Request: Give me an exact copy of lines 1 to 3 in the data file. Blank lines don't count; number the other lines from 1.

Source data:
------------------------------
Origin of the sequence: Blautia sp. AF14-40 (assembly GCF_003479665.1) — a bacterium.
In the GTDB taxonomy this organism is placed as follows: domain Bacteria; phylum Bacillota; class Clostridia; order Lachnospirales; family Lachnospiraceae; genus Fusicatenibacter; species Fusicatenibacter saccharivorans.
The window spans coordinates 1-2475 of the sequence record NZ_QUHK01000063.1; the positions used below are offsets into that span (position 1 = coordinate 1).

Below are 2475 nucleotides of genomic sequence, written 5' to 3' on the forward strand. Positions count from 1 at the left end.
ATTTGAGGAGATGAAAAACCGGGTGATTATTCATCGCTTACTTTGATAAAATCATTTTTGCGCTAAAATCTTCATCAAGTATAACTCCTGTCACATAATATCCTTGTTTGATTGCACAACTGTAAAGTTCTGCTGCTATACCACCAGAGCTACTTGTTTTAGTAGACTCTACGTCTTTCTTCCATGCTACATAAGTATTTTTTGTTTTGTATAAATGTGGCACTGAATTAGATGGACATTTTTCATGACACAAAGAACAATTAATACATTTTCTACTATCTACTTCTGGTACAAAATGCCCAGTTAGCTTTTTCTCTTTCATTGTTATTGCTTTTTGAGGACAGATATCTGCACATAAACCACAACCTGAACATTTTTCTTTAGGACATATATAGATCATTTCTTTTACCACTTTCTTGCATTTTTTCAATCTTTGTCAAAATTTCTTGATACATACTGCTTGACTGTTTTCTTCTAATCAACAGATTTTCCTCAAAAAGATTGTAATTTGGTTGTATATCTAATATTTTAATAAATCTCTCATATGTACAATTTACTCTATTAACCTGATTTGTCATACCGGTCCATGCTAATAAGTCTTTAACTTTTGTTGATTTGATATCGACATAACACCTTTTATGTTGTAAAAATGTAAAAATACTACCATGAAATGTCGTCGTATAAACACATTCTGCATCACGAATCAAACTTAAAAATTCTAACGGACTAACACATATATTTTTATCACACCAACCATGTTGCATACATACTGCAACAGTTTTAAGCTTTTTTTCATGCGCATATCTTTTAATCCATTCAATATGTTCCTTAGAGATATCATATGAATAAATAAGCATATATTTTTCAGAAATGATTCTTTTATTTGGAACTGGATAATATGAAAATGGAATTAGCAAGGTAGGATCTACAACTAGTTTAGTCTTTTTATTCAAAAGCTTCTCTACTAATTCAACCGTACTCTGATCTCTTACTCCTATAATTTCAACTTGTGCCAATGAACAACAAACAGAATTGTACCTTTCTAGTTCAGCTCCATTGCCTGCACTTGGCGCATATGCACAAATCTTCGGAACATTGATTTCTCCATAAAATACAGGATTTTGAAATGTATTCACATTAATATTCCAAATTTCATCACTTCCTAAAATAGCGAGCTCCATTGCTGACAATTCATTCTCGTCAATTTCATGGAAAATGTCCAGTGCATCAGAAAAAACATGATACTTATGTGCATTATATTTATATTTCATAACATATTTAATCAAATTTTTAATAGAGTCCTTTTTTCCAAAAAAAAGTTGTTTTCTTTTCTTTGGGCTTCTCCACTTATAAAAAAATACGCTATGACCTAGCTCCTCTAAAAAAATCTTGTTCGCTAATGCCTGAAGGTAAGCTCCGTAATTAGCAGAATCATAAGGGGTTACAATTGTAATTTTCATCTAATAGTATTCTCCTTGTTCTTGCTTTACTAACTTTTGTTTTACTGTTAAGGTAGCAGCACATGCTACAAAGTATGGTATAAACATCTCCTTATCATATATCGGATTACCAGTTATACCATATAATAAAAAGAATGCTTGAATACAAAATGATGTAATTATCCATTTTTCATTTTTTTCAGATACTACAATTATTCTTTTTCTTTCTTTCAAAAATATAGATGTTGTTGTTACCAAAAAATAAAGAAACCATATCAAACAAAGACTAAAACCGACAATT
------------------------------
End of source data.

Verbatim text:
Origin of the sequence: Blautia sp. AF14-40 (assembly GCF_003479665.1) — a bacterium.
In the GTDB taxonomy this organism is placed as follows: domain Bacteria; phylum Bacillota; class Clostridia; order Lachnospirales; family Lachnospiraceae; genus Fusicatenibacter; species Fusicatenibacter saccharivorans.
The window spans coordinates 1-2475 of the sequence record NZ_QUHK01000063.1; the positions used below are offsets into that span (position 1 = coordinate 1).